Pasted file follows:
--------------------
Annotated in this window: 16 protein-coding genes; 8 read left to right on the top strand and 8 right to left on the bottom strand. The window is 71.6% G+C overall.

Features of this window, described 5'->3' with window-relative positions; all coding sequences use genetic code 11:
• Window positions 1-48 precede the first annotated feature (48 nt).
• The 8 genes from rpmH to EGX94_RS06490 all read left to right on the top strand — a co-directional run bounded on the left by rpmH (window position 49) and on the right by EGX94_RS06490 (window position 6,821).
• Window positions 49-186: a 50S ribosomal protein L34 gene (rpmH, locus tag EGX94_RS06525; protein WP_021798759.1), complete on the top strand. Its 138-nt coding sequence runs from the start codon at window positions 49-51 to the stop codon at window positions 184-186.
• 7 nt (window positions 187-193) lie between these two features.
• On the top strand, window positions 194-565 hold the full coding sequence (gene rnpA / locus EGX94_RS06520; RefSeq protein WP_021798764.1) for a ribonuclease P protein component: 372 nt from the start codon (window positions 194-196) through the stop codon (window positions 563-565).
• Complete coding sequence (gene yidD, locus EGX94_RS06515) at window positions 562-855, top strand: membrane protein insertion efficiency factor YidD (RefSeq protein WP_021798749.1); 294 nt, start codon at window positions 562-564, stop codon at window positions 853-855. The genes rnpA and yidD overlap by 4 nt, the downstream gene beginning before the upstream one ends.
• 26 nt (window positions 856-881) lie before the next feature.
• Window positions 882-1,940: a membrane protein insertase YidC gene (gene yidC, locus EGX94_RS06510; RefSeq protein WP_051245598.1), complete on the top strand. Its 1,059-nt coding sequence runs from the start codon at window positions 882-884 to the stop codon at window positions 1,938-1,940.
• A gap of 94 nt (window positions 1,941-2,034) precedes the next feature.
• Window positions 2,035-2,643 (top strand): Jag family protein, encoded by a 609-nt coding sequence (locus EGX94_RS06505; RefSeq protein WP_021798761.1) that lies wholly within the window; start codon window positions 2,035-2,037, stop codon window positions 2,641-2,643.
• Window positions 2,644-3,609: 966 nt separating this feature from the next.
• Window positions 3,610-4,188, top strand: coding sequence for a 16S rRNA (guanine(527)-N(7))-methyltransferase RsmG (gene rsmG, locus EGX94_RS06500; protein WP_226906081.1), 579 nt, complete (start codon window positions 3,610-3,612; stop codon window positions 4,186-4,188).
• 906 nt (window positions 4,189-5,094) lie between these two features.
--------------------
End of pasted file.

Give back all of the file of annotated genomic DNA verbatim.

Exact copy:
Annotated in this window: 16 protein-coding genes; 8 read left to right on the top strand and 8 right to left on the bottom strand. The window is 71.6% G+C overall.

Features of this window, described 5'->3' with window-relative positions; all coding sequences use genetic code 11:
• Window positions 1-48 precede the first annotated feature (48 nt).
• The 8 genes from rpmH to EGX94_RS06490 all read left to right on the top strand — a co-directional run bounded on the left by rpmH (window position 49) and on the right by EGX94_RS06490 (window position 6,821).
• Window positions 49-186: a 50S ribosomal protein L34 gene (rpmH, locus tag EGX94_RS06525; protein WP_021798759.1), complete on the top strand. Its 138-nt coding sequence runs from the start codon at window positions 49-51 to the stop codon at window positions 184-186.
• 7 nt (window positions 187-193) lie between these two features.
• On the top strand, window positions 194-565 hold the full coding sequence (gene rnpA / locus EGX94_RS06520; RefSeq protein WP_021798764.1) for a ribonuclease P protein component: 372 nt from the start codon (window positions 194-196) through the stop codon (window positions 563-565).
• Complete coding sequence (gene yidD, locus EGX94_RS06515) at window positions 562-855, top strand: membrane protein insertion efficiency factor YidD (RefSeq protein WP_021798749.1); 294 nt, start codon at window positions 562-564, stop codon at window positions 853-855. The genes rnpA and yidD overlap by 4 nt, the downstream gene beginning before the upstream one ends.
• 26 nt (window positions 856-881) lie before the next feature.
• Window positions 882-1,940: a membrane protein insertase YidC gene (gene yidC, locus EGX94_RS06510; RefSeq protein WP_051245598.1), complete on the top strand. Its 1,059-nt coding sequence runs from the start codon at window positions 882-884 to the stop codon at window positions 1,938-1,940.
• A gap of 94 nt (window positions 1,941-2,034) precedes the next feature.
• Window positions 2,035-2,643 (top strand): Jag family protein, encoded by a 609-nt coding sequence (locus EGX94_RS06505; RefSeq protein WP_021798761.1) that lies wholly within the window; start codon window positions 2,035-2,037, stop codon window positions 2,641-2,643.
• Window positions 2,644-3,609: 966 nt separating this feature from the next.
• Window positions 3,610-4,188, top strand: coding sequence for a 16S rRNA (guanine(527)-N(7))-methyltransferase RsmG (gene rsmG, locus EGX94_RS06500; protein WP_226906081.1), 579 nt, complete (start codon window positions 3,610-3,612; stop codon window positions 4,186-4,188).
• 906 nt (window positions 4,189-5,094) lie between these two features.